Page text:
If not, this will be more of a guess for you.
But going back to tip #2, odds are your home workouts were probably pretty different to what you’re used to doing.
To avoid any potential injury, you should probably take the ramp up to working out pretty slowly.
And what will likely be the number 1 cause for injury amongst people returning to the gym will be going too heavy, too quickly.
If you were bench pressing 100lbs back in March, as silly as it may feel, work up to 50 lbs your first day back.
Will it be easy? Maybe. Hopefully.
Could you jump right back in and do 100 lbs again? Maybe. Hopefully.
But if you do jump back right into 100lb bench presses and your body isn’t quite ready for it, you’re surely booking your one way ticket to snap city, so it’s best to just play it safe to start, and work your way back up.
So although some may say to cut your volume in half (doing 2 sets of 10 instead of 4 sets of 10), you could still potentially use too heavy of a load and put yourself at a much higher risk of injury.
Reducing your load by AT LEAST 50% will provide a safe starting point while still allowing yourself to go through a full workout.
Machines are your friends
In the movie iRobot, led by great linguist, masterful presenter, and shining light of a human being Will Smith, machines (robots specifically) try to take control of the human race.
Machines are still evil and will eventually prevail over flesh and blood, but not in this scenario.
One of the greatest advantages of using free weights (dumbbells and barbells) is the ability to use stabilizing muscles in order to carry out a movement.
A machine has a set track of movement whereas free weights have the freedom to move in whichever plane of direction. So stabilizing muscles such as your shoulders, triceps, maybe even a little bit of core, are used in conjunction with the chest in order to properly perform a bench press.
With a machine that guides the movement for you, these stabilization muscles are less critical and less activated.
So why would we not want to take advantage of free weights and activate more muscles with one movement?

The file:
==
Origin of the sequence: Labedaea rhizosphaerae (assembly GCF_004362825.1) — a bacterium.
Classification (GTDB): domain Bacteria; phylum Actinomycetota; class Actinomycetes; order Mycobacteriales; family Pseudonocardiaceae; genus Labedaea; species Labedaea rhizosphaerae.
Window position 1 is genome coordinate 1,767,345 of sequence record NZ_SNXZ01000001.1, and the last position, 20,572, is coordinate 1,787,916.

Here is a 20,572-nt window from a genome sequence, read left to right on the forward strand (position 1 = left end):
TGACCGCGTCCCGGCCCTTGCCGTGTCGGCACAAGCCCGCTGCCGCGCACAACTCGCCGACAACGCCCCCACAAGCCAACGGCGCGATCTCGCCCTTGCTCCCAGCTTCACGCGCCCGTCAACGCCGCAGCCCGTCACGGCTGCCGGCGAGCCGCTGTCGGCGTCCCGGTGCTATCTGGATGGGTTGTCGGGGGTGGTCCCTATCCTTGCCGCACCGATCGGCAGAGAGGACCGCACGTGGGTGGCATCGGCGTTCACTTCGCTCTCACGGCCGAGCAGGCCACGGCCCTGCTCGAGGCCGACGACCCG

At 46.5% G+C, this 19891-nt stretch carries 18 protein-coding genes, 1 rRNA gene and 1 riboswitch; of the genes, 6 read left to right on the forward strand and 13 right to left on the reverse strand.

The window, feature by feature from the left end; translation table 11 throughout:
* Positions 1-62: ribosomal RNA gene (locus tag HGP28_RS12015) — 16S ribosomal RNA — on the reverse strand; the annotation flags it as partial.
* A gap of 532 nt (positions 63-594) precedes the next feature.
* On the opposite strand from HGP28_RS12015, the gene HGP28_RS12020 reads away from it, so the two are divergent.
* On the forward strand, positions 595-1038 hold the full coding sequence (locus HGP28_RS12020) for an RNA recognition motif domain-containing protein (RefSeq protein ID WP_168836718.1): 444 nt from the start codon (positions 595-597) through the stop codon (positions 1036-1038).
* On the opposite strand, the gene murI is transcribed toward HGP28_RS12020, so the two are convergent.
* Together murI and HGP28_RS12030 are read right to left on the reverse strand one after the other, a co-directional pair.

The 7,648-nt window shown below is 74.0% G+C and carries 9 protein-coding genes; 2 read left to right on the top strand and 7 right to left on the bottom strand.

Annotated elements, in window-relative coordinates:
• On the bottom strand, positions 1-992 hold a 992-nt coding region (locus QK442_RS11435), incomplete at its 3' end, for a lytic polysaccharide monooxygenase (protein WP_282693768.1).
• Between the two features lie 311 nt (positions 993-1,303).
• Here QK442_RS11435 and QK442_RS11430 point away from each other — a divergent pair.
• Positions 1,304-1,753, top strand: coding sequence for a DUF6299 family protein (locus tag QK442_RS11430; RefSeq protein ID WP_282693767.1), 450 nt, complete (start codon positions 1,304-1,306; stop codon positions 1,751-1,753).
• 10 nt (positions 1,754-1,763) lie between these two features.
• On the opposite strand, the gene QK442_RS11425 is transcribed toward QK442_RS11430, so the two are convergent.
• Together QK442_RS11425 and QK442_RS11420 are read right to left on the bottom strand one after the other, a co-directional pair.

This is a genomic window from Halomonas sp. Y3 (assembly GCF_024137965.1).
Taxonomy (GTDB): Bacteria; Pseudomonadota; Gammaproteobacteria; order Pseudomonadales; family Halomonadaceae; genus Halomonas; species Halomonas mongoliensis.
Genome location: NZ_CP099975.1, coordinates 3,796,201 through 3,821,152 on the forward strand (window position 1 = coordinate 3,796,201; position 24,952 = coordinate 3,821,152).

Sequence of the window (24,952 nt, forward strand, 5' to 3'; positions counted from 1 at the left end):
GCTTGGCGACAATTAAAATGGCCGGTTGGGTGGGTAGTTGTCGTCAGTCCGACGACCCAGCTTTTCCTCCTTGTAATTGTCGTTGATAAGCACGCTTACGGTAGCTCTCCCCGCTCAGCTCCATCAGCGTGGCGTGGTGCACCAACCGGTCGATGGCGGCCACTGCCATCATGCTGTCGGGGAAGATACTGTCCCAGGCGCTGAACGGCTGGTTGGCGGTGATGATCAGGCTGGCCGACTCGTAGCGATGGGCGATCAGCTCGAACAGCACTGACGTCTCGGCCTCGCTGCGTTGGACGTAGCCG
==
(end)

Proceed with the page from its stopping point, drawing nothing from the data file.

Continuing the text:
Odds are, if you have continued with your fitness at home over the months, either the weight you have used was much lighter, or the equipment you used as vastly different, with people utilizing resistance bands and bodyweight workouts far more often.
This said, your stabilization muscles that you were once using often in the gym, have laid dormant for several months. Maybe not dormant, but far less used.
So if your movement pattern has changed, using machines (at least to begin with) can potentially allow you to relearn forgotten movement patterns in a safer manner.
Once you feel comfortable and reacquainted with those movement patterns, you can begin to slowly reintroduce free weights into your routine. IF you’re feeling froggy, you can even add it to the end of that same if you felt as if just needed a quick recap.
At the end of the day, the important thing to remember is that fitness does return. It’s not like a phone you drop off a Roller Coaster into a pond below that can’t be recovered.
Fitness does come back.
With a little bit of time, effort, and patience, you’re going to be back to your normal working capacity in no time.
The last thing you want to do is search out those big weights that you’re used to, far too quickly, hurt yourself, and now you’re really in the hole.
Enjoy the process, enjoy the fact that the gym has returned, and enjoy your fitness life.